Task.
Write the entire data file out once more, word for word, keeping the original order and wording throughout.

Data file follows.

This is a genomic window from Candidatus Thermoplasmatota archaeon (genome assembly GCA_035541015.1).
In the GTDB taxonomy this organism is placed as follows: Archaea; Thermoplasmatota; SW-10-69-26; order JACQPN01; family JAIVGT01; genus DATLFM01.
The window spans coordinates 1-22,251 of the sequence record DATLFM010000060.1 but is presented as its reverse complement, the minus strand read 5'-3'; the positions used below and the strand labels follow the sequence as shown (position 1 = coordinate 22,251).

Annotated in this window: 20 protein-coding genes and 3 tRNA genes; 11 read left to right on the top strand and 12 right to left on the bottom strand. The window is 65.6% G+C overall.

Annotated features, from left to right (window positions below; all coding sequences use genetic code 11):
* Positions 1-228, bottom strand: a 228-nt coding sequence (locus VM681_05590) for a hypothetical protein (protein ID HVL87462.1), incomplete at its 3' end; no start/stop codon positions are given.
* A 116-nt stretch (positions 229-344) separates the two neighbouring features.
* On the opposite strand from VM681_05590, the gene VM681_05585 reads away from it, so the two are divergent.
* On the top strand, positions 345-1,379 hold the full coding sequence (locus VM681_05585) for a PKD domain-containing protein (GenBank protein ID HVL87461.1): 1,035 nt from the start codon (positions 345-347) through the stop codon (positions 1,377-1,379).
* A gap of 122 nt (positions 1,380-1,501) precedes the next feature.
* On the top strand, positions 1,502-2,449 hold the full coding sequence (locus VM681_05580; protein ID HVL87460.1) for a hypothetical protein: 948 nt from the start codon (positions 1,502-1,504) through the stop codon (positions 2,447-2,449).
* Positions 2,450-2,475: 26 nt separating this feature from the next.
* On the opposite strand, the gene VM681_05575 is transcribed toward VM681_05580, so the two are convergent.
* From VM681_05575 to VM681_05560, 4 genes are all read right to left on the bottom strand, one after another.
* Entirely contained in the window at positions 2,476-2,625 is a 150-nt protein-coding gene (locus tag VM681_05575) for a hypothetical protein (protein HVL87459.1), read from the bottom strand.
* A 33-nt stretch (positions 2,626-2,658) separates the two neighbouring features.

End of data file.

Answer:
This is a genomic window from Candidatus Thermoplasmatota archaeon (genome assembly GCA_035541015.1).
In the GTDB taxonomy this organism is placed as follows: Archaea; Thermoplasmatota; SW-10-69-26; order JACQPN01; family JAIVGT01; genus DATLFM01.
The window spans coordinates 1-22,251 of the sequence record DATLFM010000060.1 but is presented as its reverse complement, the minus strand read 5'-3'; the positions used below and the strand labels follow the sequence as shown (position 1 = coordinate 22,251).

Annotated in this window: 20 protein-coding genes and 3 tRNA genes; 11 read left to right on the top strand and 12 right to left on the bottom strand. The window is 65.6% G+C overall.

Annotated features, from left to right (window positions below; all coding sequences use genetic code 11):
* Positions 1-228, bottom strand: a 228-nt coding sequence (locus VM681_05590) for a hypothetical protein (protein ID HVL87462.1), incomplete at its 3' end; no start/stop codon positions are given.
* A 116-nt stretch (positions 229-344) separates the two neighbouring features.
* On the opposite strand from VM681_05590, the gene VM681_05585 reads away from it, so the two are divergent.
* On the top strand, positions 345-1,379 hold the full coding sequence (locus VM681_05585) for a PKD domain-containing protein (GenBank protein ID HVL87461.1): 1,035 nt from the start codon (positions 345-347) through the stop codon (positions 1,377-1,379).
* A gap of 122 nt (positions 1,380-1,501) precedes the next feature.
* On the top strand, positions 1,502-2,449 hold the full coding sequence (locus VM681_05580; protein ID HVL87460.1) for a hypothetical protein: 948 nt from the start codon (positions 1,502-1,504) through the stop codon (positions 2,447-2,449).
* Positions 2,450-2,475: 26 nt separating this feature from the next.
* On the opposite strand, the gene VM681_05575 is transcribed toward VM681_05580, so the two are convergent.
* From VM681_05575 to VM681_05560, 4 genes are all read right to left on the bottom strand, one after another.
* Entirely contained in the window at positions 2,476-2,625 is a 150-nt protein-coding gene (locus tag VM681_05575) for a hypothetical protein (protein HVL87459.1), read from the bottom strand.
* A 33-nt stretch (positions 2,626-2,658) separates the two neighbouring features.